Monday, November 16, 2009

African fabrics with a twist

As maybe some of you know, I LOVE fabrics. I have a hobby room in my house where I have hundreds, but I mean hundreds of meters of Vintage, Western, Asian & African fabrics. When I lived in the USA I started collecting them from all over the world, with the idea of starting a small business in children's clothing with vintage fabrics. Well... I am getting closer to that dream, since I am learning more to sew.

Today is my second attempt here in SA for sewing lessons. I mean I can sew the basic things, but I want to be better at it before I start selling.

I was already very interested in African fabrics and love the ShweShwe fabric and also love the West African fabrics, so when I met my friend Dunke who is from Nigeria she taught me more about the West African wax print that I like so much and now I am even more into it!!

What I like to do is give the African fabric a twist and make something with it that is not the usual, like these examples from Tokyo-based designer Serge Mouangue who was born in Cameroon. Look at his gorgeous website: Wafrica. It is such a cultural blend, I find that is just plain brilliant!! An African Kimono! How gorgeous is that?!

Not that I am going to do something that intricate, but you get the idea, a typical African fabric but then a girl's dress say in A-line, or a skirt with a mix of different fabrics. My dream is getting closer! I am working on it, yes, on a slow pace (because I am doing already so many other things ;-) but it will happen some day!!

However, to me it is more than just a beautiful fabric. It's the mix of cultures that are represented in these works of art. Saying out loud to the world that it is OK to mix and match. Giving our children the message that every culture is beautiful, worth exploring and above all excepting each other as they are.

So for me it goes deeper than just a beautiful fabric, and that is the same for Serge Mouangue; he is African, his wife Australian and he lives in Japan. As his children and our children, what do you tell them what they are? Dutch, Thai, American... it is a question hard to answer, so with giving them a sense of belonging through food, fabrics/clothing, festivals, cultural upbringing I hope that my girls grow up knowing who they are but more important embracing every culture they will experience by living as an expat child!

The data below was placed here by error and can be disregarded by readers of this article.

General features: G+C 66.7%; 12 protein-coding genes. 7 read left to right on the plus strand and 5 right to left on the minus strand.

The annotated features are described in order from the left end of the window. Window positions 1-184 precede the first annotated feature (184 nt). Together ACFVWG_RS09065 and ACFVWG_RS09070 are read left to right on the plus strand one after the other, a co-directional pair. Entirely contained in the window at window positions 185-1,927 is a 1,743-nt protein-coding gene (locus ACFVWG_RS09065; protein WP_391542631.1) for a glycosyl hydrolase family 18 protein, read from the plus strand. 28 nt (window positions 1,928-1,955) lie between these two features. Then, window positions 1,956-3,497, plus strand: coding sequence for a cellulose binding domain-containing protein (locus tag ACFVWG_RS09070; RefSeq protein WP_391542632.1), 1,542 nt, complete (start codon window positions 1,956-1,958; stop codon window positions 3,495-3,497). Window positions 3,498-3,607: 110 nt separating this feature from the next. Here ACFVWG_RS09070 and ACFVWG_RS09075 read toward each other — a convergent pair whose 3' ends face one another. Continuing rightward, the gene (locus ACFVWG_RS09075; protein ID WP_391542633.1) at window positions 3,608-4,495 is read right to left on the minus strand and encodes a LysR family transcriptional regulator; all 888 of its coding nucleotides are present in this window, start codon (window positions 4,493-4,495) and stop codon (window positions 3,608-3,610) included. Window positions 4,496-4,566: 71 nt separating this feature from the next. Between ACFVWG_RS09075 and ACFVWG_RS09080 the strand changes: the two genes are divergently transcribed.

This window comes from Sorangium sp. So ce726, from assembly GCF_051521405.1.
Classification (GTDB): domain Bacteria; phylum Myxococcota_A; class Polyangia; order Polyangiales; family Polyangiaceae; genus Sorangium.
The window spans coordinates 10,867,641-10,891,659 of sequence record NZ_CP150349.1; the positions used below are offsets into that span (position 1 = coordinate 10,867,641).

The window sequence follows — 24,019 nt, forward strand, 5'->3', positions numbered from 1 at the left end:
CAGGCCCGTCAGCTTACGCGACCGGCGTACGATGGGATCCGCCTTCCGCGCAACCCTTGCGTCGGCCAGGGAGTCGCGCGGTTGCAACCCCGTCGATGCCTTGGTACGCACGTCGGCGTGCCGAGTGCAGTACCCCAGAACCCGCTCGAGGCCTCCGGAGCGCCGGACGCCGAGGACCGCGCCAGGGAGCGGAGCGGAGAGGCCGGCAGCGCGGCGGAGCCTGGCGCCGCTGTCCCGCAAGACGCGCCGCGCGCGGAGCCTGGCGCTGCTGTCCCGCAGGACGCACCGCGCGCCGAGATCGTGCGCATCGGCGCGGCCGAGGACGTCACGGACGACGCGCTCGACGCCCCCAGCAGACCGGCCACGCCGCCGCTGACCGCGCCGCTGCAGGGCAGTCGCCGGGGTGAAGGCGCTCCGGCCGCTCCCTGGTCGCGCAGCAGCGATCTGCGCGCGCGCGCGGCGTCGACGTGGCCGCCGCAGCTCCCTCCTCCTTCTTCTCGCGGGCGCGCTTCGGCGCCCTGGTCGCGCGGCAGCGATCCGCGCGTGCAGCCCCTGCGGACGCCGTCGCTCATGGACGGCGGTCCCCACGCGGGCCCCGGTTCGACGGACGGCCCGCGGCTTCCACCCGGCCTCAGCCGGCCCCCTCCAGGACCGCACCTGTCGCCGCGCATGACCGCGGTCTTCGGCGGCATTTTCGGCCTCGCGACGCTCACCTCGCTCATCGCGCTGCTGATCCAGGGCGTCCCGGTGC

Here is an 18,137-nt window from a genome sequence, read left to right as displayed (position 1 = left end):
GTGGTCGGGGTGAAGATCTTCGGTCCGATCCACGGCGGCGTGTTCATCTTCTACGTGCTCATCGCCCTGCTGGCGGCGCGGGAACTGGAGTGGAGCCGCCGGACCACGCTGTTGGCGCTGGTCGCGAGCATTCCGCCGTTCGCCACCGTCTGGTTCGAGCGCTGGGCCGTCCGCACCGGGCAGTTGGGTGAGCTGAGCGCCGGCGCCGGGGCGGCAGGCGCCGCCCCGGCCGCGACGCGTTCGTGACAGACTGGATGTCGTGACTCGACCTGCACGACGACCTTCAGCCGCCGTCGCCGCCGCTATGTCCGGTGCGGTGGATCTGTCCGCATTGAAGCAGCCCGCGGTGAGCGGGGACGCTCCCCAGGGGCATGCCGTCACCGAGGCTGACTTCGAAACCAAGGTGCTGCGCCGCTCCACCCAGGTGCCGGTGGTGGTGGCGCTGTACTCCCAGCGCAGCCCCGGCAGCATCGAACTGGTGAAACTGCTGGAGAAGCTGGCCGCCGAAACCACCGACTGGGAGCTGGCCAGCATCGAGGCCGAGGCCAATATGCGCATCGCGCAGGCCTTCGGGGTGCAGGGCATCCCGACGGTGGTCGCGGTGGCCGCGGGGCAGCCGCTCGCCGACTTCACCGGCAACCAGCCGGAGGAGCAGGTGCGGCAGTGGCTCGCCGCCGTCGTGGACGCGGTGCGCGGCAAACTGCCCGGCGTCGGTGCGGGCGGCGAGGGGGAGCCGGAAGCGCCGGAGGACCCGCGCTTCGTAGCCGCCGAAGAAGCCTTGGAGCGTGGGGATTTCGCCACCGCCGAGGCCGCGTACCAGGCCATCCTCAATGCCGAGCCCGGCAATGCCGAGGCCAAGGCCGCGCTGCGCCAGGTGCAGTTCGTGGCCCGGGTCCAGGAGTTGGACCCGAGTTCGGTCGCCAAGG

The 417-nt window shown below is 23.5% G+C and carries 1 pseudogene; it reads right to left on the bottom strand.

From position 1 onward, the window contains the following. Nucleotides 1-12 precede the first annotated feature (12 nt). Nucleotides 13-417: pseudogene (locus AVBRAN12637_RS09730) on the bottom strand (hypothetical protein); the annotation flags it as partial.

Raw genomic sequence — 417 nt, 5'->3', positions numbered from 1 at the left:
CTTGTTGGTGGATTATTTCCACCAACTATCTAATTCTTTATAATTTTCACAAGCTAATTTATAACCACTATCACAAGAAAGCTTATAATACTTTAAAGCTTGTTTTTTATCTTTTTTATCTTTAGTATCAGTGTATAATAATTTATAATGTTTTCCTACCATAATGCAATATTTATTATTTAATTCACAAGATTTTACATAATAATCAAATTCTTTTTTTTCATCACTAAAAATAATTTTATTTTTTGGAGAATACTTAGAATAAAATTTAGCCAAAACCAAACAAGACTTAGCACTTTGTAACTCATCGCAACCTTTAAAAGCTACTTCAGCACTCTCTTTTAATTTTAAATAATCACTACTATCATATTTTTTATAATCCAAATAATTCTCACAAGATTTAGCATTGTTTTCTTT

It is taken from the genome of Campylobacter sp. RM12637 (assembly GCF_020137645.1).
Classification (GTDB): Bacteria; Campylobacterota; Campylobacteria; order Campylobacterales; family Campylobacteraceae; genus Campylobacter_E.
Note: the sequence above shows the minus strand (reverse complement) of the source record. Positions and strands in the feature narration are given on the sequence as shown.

So today I am going to create an African apron, a simple design to start with but soon, if I practice in between lessons I can create a little bit more fun stuff!!

Watch out this site, it's coming!!

Have a Marvellous Monday, and tell me what are your hobbies, secret dreams you want to become a reality? Share it with me!!

Ciao Bella's!


Miss Footloose said...

Having lived in both Indonesia and Ghana, West Africa, I have a collection of fabrics from both places. The designs and colors are so gorgeous. I love the photos of the Japanese kimonos made with African prints!

I don't know what eventually I will do with them. I've given some away to creative friends.

One of my posts describes fabrics for sale in Makola Market in Accra, Ghana and has a great photo of a display of fabric on it (not mine!) It's here if you're interested:

Success with your business, and wishing you great creative inspiration!

Our House of Five said...

I love the fabrics too, and I also have a dream to start a kids clothing company and have fabric sitting around waiting...just need toimprove my skills. Anyway I did not see if you could order any of this beuatiful fabric via the internet???? Every time I visit your blog, I find myself so sad we did not get the chance to move!


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